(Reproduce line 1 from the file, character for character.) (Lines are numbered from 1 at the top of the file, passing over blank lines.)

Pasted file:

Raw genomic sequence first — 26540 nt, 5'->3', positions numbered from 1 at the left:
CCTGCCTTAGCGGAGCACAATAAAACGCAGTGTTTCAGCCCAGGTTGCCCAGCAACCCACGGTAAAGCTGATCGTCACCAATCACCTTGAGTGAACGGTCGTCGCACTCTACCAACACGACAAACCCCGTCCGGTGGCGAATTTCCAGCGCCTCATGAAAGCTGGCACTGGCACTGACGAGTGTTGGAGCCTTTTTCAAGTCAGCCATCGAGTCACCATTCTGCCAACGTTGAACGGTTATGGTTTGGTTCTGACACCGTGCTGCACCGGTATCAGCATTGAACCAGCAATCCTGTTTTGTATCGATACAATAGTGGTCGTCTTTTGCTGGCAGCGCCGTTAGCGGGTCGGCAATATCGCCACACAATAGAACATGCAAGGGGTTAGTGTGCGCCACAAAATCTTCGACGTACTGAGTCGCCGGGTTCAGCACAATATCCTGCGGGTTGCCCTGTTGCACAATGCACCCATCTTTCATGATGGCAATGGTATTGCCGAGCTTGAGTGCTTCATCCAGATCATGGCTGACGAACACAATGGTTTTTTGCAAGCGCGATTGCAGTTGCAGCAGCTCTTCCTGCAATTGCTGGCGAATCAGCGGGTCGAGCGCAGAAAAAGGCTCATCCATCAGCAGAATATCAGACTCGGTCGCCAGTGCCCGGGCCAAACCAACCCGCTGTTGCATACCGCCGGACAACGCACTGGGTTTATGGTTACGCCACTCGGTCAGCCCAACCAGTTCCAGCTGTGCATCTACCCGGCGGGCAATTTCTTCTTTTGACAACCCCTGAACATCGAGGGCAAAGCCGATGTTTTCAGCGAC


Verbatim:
Raw genomic sequence first — 26540 nt, 5'->3', positions numbered from 1 at the left: